New Procedure for Electing Popes

Published Apr 28, 2010
New Procedure for Electing Popes

Elections without rules can be confusing. This was true of papal elections, too. Unscrupulous men took advantage of the loopholes in the system to try to grab power.

Popes had a lot of authority. For some men power was an insatiable itch. The thought of being at the head of the entire Christian church was irrisistible. They would try to grab it any way they could. Rival claims threatened to destroy the unity of the church.

When Alexander III came to the pontificate in 1178, he faced such a rival. John de Struma called himself Calistus III. Calistus III holed up at Viterbo when he was besieged by Christian of Mainz. Eventually Calistus made submission and Alexander, receiving him graciously, made him governor of Beneventum.

From his own sharp experience, Alexander saw that better rules for the elections of popes were needed. And so, in time-honored fashion, he called a council. This was the eleventh ecumenical council (by Roman Catholic count) and took place at the church of St. John Lateran III in Rome. Consequently it is called Lateran III to distinguish it from four other councils held there. The council opened its first session on March 5, 1179.

The pope presided over the meeting, elevated on a throne. Cardinals, prefects, and senators and consuls of Rome surrounded him. Three hundred and two bishops attended. One was from as far away as Iceland and we get a picture of the hardship of that remote diocese when we read that he had no other revenue than the milk of three cows. In all, there were nearly one thousand members present at the council.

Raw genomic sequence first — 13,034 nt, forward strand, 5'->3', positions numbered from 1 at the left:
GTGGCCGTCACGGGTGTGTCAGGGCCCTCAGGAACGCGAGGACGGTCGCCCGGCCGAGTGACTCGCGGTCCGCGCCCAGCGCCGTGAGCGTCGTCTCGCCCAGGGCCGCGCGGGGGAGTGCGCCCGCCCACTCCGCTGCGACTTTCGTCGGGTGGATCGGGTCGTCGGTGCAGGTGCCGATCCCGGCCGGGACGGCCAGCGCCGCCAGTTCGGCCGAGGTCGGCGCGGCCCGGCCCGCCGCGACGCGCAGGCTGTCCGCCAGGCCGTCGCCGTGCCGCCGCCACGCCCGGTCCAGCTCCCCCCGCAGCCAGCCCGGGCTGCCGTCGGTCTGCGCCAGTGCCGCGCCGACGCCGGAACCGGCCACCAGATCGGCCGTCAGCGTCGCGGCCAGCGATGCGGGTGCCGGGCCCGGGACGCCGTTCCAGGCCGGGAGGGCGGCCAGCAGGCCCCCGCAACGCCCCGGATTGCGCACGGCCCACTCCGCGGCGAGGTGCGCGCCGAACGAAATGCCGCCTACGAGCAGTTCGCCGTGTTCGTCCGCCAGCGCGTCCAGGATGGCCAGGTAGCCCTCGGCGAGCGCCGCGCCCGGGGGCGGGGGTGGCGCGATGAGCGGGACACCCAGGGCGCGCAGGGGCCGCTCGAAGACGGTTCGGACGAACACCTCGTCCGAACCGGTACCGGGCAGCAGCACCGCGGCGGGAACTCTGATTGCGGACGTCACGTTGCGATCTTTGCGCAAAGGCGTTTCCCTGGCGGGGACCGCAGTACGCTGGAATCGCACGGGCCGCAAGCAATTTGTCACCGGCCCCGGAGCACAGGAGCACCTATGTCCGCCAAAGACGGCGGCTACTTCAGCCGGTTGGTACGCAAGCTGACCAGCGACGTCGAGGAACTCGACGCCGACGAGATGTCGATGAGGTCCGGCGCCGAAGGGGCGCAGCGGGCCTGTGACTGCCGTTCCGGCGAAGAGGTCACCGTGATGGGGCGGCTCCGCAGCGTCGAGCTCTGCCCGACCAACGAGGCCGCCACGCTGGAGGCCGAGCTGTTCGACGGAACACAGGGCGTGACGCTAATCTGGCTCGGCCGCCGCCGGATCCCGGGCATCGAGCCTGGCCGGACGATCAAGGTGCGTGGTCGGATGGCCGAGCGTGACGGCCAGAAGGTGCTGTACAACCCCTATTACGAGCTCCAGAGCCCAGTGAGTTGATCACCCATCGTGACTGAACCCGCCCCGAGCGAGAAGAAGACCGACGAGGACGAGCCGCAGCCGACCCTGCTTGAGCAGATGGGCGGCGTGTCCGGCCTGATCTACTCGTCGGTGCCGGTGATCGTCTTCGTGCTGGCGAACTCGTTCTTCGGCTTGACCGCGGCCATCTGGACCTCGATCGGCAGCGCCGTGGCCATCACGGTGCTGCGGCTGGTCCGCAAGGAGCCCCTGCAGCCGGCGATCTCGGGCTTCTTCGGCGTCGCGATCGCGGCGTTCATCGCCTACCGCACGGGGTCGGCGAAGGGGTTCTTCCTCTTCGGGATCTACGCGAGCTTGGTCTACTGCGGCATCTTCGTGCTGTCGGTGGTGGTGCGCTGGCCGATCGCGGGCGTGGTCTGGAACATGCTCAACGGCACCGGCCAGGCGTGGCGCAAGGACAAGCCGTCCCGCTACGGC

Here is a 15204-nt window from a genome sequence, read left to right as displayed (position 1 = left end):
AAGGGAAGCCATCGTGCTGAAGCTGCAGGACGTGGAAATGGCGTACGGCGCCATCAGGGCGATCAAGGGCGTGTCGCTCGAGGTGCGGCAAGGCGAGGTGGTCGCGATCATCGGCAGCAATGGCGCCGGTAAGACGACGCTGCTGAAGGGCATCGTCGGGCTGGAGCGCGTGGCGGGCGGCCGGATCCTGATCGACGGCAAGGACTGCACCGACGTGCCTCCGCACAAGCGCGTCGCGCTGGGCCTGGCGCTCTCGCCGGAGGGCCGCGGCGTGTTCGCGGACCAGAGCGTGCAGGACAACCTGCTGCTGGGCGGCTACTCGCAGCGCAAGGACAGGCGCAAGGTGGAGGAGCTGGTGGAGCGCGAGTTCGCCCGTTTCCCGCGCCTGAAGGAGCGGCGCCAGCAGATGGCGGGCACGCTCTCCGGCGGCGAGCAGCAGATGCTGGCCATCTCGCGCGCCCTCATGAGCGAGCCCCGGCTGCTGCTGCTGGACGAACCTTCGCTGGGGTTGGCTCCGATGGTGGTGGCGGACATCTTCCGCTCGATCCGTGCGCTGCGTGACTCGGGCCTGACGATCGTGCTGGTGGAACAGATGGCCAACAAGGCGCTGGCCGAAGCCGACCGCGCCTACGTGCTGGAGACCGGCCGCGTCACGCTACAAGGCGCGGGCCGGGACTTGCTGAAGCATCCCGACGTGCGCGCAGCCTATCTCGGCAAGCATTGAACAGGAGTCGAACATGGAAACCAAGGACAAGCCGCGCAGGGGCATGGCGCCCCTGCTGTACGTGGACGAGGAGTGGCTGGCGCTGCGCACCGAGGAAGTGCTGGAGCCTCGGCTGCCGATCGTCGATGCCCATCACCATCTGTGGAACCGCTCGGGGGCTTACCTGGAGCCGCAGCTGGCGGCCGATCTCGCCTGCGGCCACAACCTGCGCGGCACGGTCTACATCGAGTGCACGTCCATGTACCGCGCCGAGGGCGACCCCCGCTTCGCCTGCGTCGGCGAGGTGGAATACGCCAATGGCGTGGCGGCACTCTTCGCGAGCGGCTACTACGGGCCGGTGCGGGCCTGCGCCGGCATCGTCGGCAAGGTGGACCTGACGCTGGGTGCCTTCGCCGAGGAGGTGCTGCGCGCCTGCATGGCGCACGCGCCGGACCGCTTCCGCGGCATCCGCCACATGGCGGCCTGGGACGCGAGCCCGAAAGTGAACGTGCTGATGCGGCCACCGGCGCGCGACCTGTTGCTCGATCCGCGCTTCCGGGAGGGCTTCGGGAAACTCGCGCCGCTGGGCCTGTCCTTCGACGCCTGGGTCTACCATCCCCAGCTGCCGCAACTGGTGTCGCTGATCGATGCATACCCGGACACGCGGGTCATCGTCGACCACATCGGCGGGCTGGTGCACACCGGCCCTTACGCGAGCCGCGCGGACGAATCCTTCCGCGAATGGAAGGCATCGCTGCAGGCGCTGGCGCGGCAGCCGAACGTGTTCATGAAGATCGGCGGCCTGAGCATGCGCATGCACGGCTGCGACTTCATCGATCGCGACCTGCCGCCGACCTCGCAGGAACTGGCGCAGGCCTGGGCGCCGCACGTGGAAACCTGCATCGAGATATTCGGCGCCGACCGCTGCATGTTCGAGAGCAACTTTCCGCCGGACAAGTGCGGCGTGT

Papal elections were by no means the only issues considered. In fact, the council passed 27 canons (regulations). These ranged over a wide range of issues. Minimum ages were set for holders of episcopal offices. Measures were enacted against the Waldensians and Albigensians who were defined as heretics. Churchmen were told they could no longer exact payment for marriages, burials, benedictions or other sacramental acts.

Every cathedral church was instructed to provide a school for poor clerics. Tournaments were forbidden. Leper asylums were regulated. It was made illegal to furnish the Saracens with material for the construction of the galleys with which they harassed the Mediterranean. Monks were told to cut back on visits by women to their houses, and to visit nunneries as seldom as possible. One supposes there must have been some raised eyebrows. The retinue of cardinals and bishops was reduced. Their large traveling companies beggared monasteries and localities where they stayed.

The most important order of business, however, was the first canon. This set the rules for future papal elections. The council decided that the cardinals of the church alone would have the right to elect the pope and his election would require two-thirds of their votes. If any candidate, receiving only one-third of the votes, should try to name himself pope, he and his followers would be excluded from the ecclesiastical order and excommunicated.


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